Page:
Daphne bholua ‘Jacqueline Postill’
Is Jaqueline Postil suitable for container growing?
Hello, It is possible to grow this in a large pot for a couple of years, provided it is kept well fed and watered, however it would much prefer being planted out in the ground.
what depth of soil is the minimum Jacqueline Postill can survive in? have a perfectly aspected border but quite shallow soil – cannot dig out as drains run underneath
Hello, I would not recommend this for shallow soils as they can get quite large and they do like to have a generous root run.
Hello Is it possible to propagate Dapne bholua “Jacqueline Postill” from cuttings? Thanks
Hello, This Daphne is usually propagated by grafting or micropropagation as cuttings do not usually take.
Winter flowering shrubs and climbers to plant with new hedge Hello, I have newly planted a hedge (made up from Hornbeam, Rosa rugosa, Blackthorn, Cornus, Hawthorn and Hazel) about 50ft long. I have been told that if I was to plant amongst the hedge some winter flowering Clematis such as ‘Wisley Cream’ it would give some nice colour these bleak winter months when the hedge is bare of foliage. The hedge is south facing and although the ground is ???good??? heavy Cambridgeshire clay the hedge has been planted in a trench back filled with leaf mulch, chipped wood and spent peat. Although I have said about in-planting Clematis in the hedge, I am open to other plant suggestions if you have any. Regards Terry
Daphne bholua Jacqueline Postill Hi I bought a Daphne bholua ‘Jacqueline Postill’ from you last Autumn. It is planted in a large pot which is positioned in a sunny spot. The leaves sometimes turn yellow and fall off leaving gaps on the stem. Can you help me- I have to grow all my plants in pots. Gillian
Hello again Gill, These plants will thrive in full sun or partial shade i moderately fertile, well-drained, humus-rich soil. I am not sure what size pot you have it in, but perhaps it needs a larger one filled with John Innes No 2 compost. Best regards, Helen Plant Doctor
Hello Gill, If there are a lot of leaves turning yellow, then this is usually a sign that the plants is stressed in some way. This can be caused by too much or too little water, too much fertiliser or other chemicals in the soil. I’m afraid I would not been able to pinpoint the exact cause of your leaf yellowing, but if you can alter the growing conditions, then you should gradually see an improvement. If however it is just the odd leaf, then this is completely normal as it will shed older leaves when new grow replaces it (it is just like us with our hair) I hope this helps. Helen Plant Doctor
Hi Helen Could you advise what would be the best conditions? Should I try to take it out of the pot? if so when? Thank you for your help.
How big is your Daphne bholua ‘Jacqueline Postill’? I’m wondering how big your Daphne bholua ‘Jacqueline Postill’ are… 2007-02-28
These are sold in a 2lt pot and will be around 30cm tall.
What soil does my Daphne need? Please could you tell me if the Daphne needs an acid soil?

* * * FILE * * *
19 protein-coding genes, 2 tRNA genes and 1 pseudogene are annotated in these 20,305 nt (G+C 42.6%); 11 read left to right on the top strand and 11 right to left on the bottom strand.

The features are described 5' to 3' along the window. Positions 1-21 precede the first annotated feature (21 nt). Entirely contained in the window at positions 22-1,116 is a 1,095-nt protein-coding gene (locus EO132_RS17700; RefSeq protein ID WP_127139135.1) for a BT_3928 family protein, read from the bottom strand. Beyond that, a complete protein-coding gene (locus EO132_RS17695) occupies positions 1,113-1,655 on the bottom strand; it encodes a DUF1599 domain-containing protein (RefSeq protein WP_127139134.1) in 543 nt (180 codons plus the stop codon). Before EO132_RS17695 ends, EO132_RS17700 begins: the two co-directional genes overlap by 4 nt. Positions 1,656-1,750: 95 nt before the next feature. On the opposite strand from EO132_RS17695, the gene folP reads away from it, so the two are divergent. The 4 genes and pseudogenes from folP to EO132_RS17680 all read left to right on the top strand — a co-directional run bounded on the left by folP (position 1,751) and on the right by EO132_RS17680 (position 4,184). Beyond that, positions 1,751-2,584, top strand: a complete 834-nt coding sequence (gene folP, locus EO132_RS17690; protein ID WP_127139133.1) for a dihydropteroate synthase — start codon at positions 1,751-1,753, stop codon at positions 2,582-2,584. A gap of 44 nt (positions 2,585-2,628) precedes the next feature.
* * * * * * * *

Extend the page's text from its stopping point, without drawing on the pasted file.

All Daphnes prefer humus-rich, well-drained soil that is slightly alkaline to slightly acid. They also like their roots to be kept cool so its a good idea to mulch around the base of the plant with leaf mould.
This shrub is deciduous so it will lose all its leaves in autumn, then fresh new foliage appears again each spring.
- Position: full sun or partial shade
- Soil: moderately fertile, well-drained, humus-rich soil
- Rate of growth: slow-growing
- Flowering period: January and February
- Hardiness: borderline hardy (may need winter protection)
Clusters of small, sweetly scented, deep pink buds open in January and February and are followed by rounded, purple-black berries. This choice semi-evergreen shrub thrives in a sunny, sheltered position. This plant is very hard to propagate and slow growing, but well worth the patience and investment. Try it in a mixed or winter border or next to a path where its fragrance can be appreciated. Strongly upright in habit, it looks wonderful under-planted with a carpet of magenta or white Cyclamen coum.
- Garden care: Keep pruning to a minimum since the plant is very susceptible to die-back. Where necessary after flowering, lightly trim back to remove misplaced branches and maintain a compact habit.
- CAUTION toxic if eaten/skin & eye irritant
Daphne bholua ‘Jacqueline Postill’
A lovely spring flowering species Daphne bholua ‘Jacqueline Postill’ has lovely fragrant pink flowers in spring. The flowers of this daphne are quite large with a strong pink colour. Theis a species from Nepal and ‘Jacqueline Postill’ is a seedling from the variety D. bholua ‘Gurkha’.
Semi evergreen, in cooler climates it will lose a fair amount of foliage in winter to be sparked back to life in early spring. One of the fastet growing daphnes this variety makes an excellent plant for small gardens where a little height is required.
We would not regard the fragrance as being as strong as D.odora, however the flowers do appear in profusion on tall stems, and these stems can be cut for indoors.
Although this plant is from Nepal, it is from the foothills, usually from heights of 5000 ft, and these areas do not recieve the freezing winters of the northern USDA zones. The concept of ‘semi deciduous’ simply means that Daphne. ‘Jacqueline Postill’ will lose folaige in accordance to the coldness of the winter. In very cold zones it will need protection during winter.
Daphne bholua ‘Jacqueline Postill’ will grow to 4 – ft and has a fairly upright habit. Dappled shade in a humus rich moist but free draining soil is best.
- Excellent for dappled shade.
- Try a humus rich moist but free draining soil.
- Water in well with a liquid seaweed fertilizer
- Pruning is generally not required if tip pruned on a regular basis.
- You can cut stems for indoor flowers, however only prune when the plantis in active growth. If pruned at other times dieback may be a problem.